[The following excerpt is published courtesy of DLRC Press and its author, David W. Lange. This information was originally published in 2006 in The Complete Guide to Buffalo Nickels.]
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POPULAR VARIETIES: One reverse die features a misplaced mintmark that appears to be embedded in the C of CENTS.
There are rumors of several doubled-die obverses, but these are most likely examples of the mechanical or strike doubling so common to early Buffalo Nickels.
RARITY: 1916-D is not particularly scarce in all grades short of gem. The latter are rare.
- Although well struck pieces can be found with perseverance, most are weak in the central obverse and the bison’s head and shoulder. Examples grading Good with a full date are scarce. This is true of many dates in the 1913-18 period, as their dates were quite delicately drawn.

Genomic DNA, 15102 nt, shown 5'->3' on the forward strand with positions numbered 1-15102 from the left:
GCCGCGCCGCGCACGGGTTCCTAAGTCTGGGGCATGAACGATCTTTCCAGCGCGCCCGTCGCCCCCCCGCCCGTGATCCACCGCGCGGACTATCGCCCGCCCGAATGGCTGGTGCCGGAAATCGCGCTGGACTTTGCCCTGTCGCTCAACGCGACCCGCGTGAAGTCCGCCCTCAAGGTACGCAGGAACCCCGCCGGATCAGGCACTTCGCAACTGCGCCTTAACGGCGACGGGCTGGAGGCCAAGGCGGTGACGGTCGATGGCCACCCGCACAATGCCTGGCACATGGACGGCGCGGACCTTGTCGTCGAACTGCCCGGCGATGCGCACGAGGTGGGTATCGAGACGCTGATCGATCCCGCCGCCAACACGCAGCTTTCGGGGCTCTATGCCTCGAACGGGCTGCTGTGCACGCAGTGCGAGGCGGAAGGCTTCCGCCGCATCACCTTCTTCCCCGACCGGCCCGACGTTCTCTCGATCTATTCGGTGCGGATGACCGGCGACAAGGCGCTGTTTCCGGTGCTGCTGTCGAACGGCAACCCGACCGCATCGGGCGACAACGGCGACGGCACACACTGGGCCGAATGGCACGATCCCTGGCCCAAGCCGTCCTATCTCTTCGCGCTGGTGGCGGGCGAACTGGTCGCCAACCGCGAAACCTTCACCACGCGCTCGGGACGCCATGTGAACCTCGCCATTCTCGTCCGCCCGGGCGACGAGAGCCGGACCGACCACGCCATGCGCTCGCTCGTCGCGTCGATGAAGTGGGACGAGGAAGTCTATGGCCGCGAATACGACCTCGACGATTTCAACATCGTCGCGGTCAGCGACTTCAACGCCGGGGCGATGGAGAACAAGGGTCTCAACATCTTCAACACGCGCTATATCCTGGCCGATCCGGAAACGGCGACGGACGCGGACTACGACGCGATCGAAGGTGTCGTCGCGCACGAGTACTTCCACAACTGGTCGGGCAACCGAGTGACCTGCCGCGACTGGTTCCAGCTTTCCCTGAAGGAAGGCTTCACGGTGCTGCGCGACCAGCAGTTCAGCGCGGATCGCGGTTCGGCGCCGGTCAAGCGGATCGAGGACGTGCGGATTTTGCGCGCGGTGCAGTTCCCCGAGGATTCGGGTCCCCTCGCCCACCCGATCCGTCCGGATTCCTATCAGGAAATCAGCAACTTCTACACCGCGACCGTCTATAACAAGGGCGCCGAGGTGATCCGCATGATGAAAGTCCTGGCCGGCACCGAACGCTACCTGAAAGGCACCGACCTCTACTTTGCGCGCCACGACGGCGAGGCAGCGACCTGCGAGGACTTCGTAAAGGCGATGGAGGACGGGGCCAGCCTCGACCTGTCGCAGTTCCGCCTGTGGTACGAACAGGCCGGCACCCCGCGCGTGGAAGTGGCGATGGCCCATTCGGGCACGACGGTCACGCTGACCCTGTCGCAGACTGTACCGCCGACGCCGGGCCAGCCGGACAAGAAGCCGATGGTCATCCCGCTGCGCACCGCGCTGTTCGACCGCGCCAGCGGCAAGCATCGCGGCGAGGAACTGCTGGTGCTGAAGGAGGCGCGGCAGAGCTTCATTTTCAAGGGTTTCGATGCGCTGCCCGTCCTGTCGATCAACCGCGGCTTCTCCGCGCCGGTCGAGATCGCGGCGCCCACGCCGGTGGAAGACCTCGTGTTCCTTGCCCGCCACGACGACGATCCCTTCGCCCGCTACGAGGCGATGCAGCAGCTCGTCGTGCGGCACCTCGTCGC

- 1916-D nickels usually have good to excellent luster, though they suffer from overly worn dies. While many collectors like the very frosty, texture luster that results from eroded dies, and such coins often receive high grades from grading services, my personal preference has always been for coins that have sharp, complete details. In an ironic twist, such coins typically have muted, satiny luster.